NEBBI. Coffee is one of Uganda's most lucrative export yet West Nile region, which has the potential to grow the crop has remained among the lowest performing production areas in the country.

Mr Dick Wadada, the Alur highland coffee alliance project director attributed the problem to farmers' failure to rehabilitate coffee trees.

Speaking during a meeting organized at satellite hotel in Nebbi town on Monday, Wadada said if farmers were to rehabilitate their coffee trees by cutting down the old ones to all new stems to grow, the quality and quantity of coffee they produce would improve.

He noted that because farmers are stuck to the old practice, there are numerous cases of poor quality coffee yields in the region.

"West Nile has a huge potential to export coffee because the coffee produced from the region has a unique flavour and aroma which makes its market readily available outside the country," Wadada said.

"With the growing demand of coffee, there is compelling export opportunity for the farmers in the region if only they adopt good farming practices including rehabilitating the old coffee trees," Wadada added.

The Alur highlands coffee alliance is a five year project aimed at improving income and livelihood of coffee farmers in West Nile through establishing sustainable commercial relationship between partners and farmers.

But Wadada said even though the project is soon coming to an end, they have been able to train 16, 000 coffee farmers across the region with good agricultural practices that has increased yield volume and quality.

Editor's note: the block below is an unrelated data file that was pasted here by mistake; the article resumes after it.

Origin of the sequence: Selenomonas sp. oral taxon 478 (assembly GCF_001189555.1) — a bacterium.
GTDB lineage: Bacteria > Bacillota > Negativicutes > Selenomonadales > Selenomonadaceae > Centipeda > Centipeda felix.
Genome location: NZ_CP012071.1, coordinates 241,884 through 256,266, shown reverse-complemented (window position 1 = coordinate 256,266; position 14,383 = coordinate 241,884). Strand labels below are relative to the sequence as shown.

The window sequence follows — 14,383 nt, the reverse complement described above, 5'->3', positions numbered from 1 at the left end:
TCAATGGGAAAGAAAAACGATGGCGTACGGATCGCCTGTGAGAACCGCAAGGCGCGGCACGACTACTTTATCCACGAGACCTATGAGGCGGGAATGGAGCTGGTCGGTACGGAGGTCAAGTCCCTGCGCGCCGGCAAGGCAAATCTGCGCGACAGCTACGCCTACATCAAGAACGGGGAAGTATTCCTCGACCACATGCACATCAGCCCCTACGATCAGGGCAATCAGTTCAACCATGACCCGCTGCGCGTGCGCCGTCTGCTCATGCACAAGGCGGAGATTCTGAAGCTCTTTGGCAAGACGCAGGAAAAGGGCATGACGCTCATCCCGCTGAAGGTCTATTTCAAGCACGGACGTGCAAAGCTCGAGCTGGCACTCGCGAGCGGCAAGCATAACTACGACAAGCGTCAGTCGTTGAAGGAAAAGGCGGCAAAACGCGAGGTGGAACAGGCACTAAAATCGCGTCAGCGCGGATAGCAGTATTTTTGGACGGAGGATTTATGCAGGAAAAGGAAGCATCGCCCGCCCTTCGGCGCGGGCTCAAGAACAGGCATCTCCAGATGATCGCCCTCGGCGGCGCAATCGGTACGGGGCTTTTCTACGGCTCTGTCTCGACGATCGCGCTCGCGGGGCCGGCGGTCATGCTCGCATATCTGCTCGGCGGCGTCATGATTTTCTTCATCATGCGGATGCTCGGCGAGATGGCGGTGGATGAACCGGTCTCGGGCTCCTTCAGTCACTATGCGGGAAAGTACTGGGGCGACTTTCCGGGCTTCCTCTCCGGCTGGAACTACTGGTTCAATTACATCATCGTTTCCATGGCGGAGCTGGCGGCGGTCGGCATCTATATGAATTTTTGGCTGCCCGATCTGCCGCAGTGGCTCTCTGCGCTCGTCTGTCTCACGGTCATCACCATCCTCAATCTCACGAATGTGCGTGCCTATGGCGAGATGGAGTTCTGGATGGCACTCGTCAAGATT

Mr Sam Kermundu, the senior extension worker at Uganda coffee development Authority (UCDA) said there is need to harmonise and unify extension coffee massages to avoid confusing farmers.

He observed that local consumption of coffee is still very low, a reason people are not realising the benefit of growing coffee.

Meanwhile Mr Richard Olobo, the Nebbi district commercial officer advised farmers to embrace good agricultural practices learnt in order to improve on the quality of the coffee they produce so as to compete in the world market.

He also encouraged the farmers to consider forming cooperatives which they will use to market their coffee and determin its price.

However, Mr Collins Anewa, a coffee farmer in Erussi Sub County said the biggest problem with coffee is the ever fluctuating price that has discouraged many farmers.

"If only we had a stable price, most people will be interested in growing coffee and with the good agricultural practices, the yield would obviously improve," Anewa said.